The United States government's designation that the self-proclaimed Islamic State (IS) has perpetrated genocide and crimes against humanity against religious minorities in Iraq is a historic first step towards addressing the human cost of IS's atrocities. Genocide and crimes against humanity are rare acts that shock the conscience.
By recognizing these crimes, the US government acknowledges the experiences and suffering of those religious minorities targeted by IS in Iraq and Syria. This represents an essential first step in what must be a broader effort to investigate the full extent of the crimes committed against all populations, to hold perpetrators accountable, and to protect remaining at-risk populations.
Importantly, this is the first time that the US government has determined that a foreign terrorist organization has committed genocide. As such, in addition to the threats posed to the national security interests of the United States, we must not lose sight of the fact that IS continues to pose an existential threat to the populations who live under its control or in areas that it seeks to hold.
As part of its efforts to counter the threat of IS, the international community should also prioritize the protection of those groups being explicitly targeted for extermination.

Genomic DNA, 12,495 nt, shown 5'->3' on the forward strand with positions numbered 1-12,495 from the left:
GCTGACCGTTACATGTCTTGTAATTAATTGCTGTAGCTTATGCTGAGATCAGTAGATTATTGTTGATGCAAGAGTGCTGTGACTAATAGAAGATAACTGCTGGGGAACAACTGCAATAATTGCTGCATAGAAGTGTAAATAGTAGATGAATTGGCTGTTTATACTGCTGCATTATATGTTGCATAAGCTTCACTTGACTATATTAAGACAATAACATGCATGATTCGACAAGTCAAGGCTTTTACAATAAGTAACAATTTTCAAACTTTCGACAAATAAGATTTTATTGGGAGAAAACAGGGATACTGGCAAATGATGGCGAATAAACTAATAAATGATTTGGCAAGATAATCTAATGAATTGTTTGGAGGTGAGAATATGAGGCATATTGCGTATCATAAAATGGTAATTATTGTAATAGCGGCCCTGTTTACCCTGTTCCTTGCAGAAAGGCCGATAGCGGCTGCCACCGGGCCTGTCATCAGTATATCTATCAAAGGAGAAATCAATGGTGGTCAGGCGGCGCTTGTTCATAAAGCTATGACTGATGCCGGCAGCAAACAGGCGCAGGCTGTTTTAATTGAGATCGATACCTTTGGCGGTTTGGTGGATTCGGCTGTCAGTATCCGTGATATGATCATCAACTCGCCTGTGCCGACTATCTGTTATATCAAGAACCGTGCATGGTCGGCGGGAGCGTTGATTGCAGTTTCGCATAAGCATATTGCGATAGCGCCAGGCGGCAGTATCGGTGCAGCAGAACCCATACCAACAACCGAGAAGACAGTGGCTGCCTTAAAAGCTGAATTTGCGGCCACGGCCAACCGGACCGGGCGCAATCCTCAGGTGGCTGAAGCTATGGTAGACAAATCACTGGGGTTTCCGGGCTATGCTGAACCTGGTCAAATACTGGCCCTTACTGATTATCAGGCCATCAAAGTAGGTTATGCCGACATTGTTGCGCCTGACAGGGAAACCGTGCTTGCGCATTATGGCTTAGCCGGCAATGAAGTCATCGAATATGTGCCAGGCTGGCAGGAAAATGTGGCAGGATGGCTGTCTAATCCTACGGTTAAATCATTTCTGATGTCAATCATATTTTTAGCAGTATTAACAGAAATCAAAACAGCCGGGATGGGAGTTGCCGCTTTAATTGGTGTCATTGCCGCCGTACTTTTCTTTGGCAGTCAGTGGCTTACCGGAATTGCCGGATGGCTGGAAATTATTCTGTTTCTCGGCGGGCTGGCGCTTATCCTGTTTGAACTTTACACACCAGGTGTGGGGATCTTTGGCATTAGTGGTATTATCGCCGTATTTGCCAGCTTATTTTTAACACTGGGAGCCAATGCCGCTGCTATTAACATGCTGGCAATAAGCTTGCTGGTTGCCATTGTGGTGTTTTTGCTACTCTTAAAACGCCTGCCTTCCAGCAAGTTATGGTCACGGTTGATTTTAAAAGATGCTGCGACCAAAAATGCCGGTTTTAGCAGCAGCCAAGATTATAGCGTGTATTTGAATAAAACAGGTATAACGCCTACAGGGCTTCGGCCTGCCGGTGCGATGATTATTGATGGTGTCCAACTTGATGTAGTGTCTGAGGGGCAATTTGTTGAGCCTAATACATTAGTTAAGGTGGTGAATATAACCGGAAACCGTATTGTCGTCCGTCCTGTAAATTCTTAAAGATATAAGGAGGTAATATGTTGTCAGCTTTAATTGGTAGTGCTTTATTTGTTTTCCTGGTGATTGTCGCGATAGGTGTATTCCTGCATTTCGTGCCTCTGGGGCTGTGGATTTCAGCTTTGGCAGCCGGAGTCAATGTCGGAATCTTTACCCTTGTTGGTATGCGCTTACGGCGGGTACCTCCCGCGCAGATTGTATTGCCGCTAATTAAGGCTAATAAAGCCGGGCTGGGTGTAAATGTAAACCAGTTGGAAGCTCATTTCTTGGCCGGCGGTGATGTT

In November 2015, the United States Holocaust Memorial Museum released a report, "Our Generation Is Gone: The Islamic State's Targeting of Iraqi Minorities in Ninewa," documenting IS's perpetration of genocide against the Yezidi and of ethnic cleansing and crimes against humanity against Christian, Yezidi, Turkmen, Shabak, Sabaean-Mandaean, and Kaka'i minority populations in northern Iraq between June and August 2014.
We documented that as IS and affiliated groups attacked cities, towns, and villages, they forced more than 800,000 men, women, and children from their homes and deliberately destroyed mosques, shrines, temples, and churches.
We heard harrowing accounts of displacement, forced conversion, rape, torture, kidnapping, and murder. In less than three months, IS decimated millennia-old communities and irrevocably tore the social fabric of the once-diverse region. But to date, the full nature and extent of these crimes remain unknown or underreported.
For the sake of those groups and communities already victimized by IS's targeted assaults, this finding of genocide must not merely be an acknowledgement of their suffering. Rather, it should serve as a call to action to protect and defend those remaining populations from the crimes that continue to be perpetrated today.
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